When I was asked whether or not I would like to review Dandelion Clocks, I jumped at the chance. There seems to be a flood of recent YA books tackling the tough subject that is cancer, and this book is another of those. Thankfully, I think that Dandelion Clocks does add something new to this market, and it's something that's definitely worth checking out, especially for those on the 'younger' side of the young adult genre.

Dandelion Clocks is a book that is said to appeal to fans of authors such as Jacqueline Wilson, Cathy Cassidy or Annabel Pitcher. With this suggestion, you'd assume that it's a book written specifically for middle grade children, and I can easily say that yes it is, but it I would certainly not hesitate to recommend this book to any older teen or even to any adult. I was very pleasantly surprised with the complexity that this book had, the author has proven to have such a wonderful ability of reaching across to different age groups. Though the content matter is treated so carefully that it's accessible, older readers should also appreciate many of the hidden complexities, including the relationships, in this book.

As aforementioned, this is a book that includes many more issues than the main one of cancer. Our very realistic and likeable protagonist, Liv, deals with multiple issues in this book and I commend Westcott for managing to handle them all so well, with a great sense of care and authenticity.  In this novel, another focus is on Liv's brother who has Asperger's Syndrome - this was also fascinating to read about because it taught me about the effect of Asperger's on daily life and it was fantastic to see how Liv helped her brother to try understand some things that those with Aspergers find challenging - in fact, I'd say that this issue is probably rightly explored with the same amount of focus and poignancy as the cancer storyline.

What stood out to me most with this book is that it's a real coming of age story for Liv. I enjoyed seeing her subtly mature in accordance with the things around her. I liked seeing how she dealt with everyday issues, such as friendships at school. Most of all I found it interesting to see how her experience shaped her and had an effect on her and helped on the way to forming her identity and maturity. For her age, Liv seemed very mature for her age and that is another reason why I believe the older YA fans will like this book.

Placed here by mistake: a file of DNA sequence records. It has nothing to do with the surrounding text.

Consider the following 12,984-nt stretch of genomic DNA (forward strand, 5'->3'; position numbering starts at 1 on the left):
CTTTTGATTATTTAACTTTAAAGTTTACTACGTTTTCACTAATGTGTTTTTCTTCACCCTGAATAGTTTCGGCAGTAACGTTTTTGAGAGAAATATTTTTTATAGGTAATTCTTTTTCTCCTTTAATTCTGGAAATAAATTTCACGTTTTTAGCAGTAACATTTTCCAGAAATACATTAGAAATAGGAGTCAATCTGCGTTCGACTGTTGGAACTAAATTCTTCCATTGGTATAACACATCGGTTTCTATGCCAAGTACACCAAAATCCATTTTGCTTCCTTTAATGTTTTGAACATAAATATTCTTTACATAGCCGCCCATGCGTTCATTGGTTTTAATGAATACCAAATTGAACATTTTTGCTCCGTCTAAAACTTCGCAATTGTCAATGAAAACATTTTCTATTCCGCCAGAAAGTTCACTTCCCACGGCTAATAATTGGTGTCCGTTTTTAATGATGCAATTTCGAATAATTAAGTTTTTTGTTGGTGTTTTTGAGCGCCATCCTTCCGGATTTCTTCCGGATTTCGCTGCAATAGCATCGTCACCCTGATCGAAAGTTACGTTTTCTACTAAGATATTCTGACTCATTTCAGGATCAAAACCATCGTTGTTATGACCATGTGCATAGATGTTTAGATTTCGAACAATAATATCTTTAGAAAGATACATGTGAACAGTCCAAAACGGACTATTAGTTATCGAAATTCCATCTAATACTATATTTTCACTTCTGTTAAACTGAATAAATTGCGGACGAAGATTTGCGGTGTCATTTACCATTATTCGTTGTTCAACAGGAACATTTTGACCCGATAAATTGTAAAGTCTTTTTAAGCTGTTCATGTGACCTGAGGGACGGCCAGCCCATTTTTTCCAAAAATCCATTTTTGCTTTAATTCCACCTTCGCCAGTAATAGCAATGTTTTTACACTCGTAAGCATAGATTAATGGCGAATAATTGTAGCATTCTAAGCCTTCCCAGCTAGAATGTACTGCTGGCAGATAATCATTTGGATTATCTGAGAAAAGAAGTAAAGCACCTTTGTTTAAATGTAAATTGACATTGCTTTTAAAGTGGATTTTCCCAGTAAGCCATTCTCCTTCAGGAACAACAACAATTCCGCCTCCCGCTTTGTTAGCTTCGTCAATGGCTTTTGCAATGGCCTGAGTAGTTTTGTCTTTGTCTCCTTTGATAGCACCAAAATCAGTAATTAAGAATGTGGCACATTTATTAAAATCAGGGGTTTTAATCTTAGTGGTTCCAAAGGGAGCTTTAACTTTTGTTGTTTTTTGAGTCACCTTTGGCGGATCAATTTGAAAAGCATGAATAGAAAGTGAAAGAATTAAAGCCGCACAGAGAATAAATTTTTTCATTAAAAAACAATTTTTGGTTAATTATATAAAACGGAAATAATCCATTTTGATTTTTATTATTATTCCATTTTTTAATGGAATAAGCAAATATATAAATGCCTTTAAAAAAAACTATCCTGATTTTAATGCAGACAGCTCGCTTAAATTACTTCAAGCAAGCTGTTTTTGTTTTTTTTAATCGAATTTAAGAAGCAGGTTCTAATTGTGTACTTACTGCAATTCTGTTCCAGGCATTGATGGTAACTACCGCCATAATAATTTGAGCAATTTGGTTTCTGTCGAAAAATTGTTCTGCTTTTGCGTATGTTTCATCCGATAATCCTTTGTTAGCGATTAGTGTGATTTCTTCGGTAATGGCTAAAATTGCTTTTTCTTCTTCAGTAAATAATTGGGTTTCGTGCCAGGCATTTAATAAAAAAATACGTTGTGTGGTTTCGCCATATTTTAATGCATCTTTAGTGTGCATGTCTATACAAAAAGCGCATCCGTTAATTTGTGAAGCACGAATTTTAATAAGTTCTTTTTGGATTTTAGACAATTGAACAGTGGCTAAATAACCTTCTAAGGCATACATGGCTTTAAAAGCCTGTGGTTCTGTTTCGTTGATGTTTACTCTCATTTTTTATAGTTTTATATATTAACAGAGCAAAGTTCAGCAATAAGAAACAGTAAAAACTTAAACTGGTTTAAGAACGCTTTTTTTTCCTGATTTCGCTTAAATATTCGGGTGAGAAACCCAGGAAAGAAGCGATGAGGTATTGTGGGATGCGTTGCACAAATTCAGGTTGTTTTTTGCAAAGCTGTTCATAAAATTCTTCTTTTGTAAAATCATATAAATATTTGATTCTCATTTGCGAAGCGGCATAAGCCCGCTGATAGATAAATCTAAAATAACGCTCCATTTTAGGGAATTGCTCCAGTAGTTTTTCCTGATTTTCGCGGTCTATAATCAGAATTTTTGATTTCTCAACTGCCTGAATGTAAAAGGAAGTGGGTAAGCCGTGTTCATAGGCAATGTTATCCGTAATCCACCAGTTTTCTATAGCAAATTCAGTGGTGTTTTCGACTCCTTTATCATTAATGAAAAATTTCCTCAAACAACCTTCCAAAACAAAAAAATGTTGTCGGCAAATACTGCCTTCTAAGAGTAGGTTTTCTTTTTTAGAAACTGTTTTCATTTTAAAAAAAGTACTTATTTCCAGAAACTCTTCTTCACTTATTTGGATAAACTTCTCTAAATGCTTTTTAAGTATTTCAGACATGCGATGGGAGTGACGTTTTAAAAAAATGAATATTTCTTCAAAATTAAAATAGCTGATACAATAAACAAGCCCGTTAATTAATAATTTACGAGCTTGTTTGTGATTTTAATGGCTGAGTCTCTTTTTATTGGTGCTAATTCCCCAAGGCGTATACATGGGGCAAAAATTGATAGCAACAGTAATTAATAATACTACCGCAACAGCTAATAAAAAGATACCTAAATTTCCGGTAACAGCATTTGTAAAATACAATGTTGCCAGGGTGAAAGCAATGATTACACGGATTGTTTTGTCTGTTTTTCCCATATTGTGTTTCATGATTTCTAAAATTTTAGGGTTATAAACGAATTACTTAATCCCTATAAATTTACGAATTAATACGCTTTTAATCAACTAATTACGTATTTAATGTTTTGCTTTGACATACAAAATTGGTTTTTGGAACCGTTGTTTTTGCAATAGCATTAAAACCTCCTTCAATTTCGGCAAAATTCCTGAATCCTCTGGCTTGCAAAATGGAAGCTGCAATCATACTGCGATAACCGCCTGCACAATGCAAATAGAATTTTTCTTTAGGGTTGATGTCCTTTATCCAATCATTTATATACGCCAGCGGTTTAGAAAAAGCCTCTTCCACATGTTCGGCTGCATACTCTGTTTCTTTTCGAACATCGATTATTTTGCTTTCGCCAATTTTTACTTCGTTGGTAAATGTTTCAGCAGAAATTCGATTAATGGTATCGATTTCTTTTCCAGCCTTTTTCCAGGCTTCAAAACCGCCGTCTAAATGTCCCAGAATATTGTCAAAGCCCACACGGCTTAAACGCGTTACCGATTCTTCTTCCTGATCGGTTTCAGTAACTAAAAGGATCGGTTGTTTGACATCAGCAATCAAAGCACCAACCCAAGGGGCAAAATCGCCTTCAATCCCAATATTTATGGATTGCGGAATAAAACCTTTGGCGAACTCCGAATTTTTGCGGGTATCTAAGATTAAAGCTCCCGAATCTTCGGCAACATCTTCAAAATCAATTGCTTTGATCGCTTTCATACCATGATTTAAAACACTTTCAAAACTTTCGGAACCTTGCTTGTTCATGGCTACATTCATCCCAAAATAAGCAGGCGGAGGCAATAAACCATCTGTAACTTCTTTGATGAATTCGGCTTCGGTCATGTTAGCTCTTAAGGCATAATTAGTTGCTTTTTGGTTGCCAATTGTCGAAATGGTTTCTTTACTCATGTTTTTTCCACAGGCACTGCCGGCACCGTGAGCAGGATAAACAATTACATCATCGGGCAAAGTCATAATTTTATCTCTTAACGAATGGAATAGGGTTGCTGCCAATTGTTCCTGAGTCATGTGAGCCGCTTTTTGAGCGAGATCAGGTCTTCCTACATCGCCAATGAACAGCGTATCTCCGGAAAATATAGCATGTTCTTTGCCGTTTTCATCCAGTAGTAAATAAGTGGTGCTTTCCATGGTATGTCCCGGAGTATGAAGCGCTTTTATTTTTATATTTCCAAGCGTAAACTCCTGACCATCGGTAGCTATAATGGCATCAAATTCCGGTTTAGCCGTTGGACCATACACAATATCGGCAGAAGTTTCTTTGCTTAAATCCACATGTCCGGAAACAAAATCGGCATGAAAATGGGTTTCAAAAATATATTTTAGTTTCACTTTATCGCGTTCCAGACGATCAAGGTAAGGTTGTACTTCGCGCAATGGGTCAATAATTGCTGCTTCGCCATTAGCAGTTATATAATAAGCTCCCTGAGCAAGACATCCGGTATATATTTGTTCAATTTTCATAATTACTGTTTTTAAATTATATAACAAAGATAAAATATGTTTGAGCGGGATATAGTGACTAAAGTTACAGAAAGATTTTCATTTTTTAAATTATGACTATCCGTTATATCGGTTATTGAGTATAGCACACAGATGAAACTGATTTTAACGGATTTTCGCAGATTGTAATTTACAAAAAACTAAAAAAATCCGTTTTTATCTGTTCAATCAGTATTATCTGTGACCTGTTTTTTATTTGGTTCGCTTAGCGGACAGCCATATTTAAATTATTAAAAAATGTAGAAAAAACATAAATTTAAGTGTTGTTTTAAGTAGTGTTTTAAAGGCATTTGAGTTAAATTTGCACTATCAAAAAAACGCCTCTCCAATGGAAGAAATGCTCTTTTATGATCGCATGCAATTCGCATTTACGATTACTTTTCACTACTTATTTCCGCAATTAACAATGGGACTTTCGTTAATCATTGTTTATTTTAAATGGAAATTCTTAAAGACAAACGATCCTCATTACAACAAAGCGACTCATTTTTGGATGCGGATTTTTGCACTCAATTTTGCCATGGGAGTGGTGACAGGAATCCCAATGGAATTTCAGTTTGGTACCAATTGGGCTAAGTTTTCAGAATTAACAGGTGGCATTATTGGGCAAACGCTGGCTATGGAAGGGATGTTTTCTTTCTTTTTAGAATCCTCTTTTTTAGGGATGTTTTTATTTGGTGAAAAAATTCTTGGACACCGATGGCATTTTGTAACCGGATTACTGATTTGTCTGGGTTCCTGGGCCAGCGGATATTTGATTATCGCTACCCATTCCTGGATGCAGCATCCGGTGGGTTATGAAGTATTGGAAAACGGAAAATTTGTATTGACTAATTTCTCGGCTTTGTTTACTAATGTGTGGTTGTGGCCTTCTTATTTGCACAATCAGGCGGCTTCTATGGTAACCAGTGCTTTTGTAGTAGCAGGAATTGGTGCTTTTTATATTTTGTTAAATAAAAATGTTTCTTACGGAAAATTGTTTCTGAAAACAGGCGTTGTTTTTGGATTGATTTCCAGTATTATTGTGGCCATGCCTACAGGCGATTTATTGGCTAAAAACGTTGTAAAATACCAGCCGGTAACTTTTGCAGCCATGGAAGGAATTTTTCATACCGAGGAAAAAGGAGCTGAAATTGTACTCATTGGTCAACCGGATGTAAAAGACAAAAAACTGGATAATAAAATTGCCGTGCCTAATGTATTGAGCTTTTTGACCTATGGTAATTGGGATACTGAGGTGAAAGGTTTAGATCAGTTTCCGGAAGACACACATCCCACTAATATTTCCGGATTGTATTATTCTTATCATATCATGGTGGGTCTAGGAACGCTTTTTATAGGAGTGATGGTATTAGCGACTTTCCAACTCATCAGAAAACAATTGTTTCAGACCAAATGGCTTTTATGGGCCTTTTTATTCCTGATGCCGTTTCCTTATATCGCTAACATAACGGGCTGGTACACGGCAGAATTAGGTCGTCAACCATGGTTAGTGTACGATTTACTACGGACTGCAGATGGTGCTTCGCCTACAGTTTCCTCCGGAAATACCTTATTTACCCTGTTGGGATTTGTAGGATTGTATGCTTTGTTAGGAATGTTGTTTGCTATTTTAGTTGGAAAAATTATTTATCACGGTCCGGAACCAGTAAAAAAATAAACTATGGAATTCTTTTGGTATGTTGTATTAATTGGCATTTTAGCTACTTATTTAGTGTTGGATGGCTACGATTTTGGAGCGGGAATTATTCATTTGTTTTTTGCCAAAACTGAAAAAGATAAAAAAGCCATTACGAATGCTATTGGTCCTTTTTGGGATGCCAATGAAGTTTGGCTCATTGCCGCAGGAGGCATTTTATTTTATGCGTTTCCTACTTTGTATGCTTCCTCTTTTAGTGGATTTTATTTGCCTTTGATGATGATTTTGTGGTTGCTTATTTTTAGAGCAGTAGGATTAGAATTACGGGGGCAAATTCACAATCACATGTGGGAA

Overall, I was very pleasantly surprised by this Dandelion Clocks - I didn't expect to love it as much as I did (for age reasons). I would have never guessed that this was Westcott's debut novel because quite simply, it is written with such a lot of care and talent. If you like the sound of the blurb/synopsis of this book, don't hesitate in picking it up, whoever you are - I am positive that you'll enjoy it. Rebecca Westcott is definitely an author to watch, and I'll definitely pick up her next offering!

Sunday, 18 May 2014

Stacking the Shelves and Showcase Sunday (91)

Stacking the Shelves is hosted by Tynga's ReviewsShowcase Sunday is hosted by Books, Biscuits and Tea.
These memes are a replacement of The Story Siren's In My Mailbox.

Stacking the Shelves and Showcase Sunday make a place to showcase your new books, whether you obtained them through the post or otherwise.


 To my pleasant surprise, I received six books for review this week! The first I received came wrapped in a book-cover tea-towel and even some tea - that was The Tea Chest which I'm keen to start reading now! I received three books which are shorter length, made for those with dyslexia, but also perfect for those  who want a break from a big novel or who don't know what they want to read - those books were Soul Desire, Shadow Girl and Klaus Vogel and the Bad Lads. The final two books that I received were Maleficent Seven and Fall From India Place

I hope you've had a fantastic week!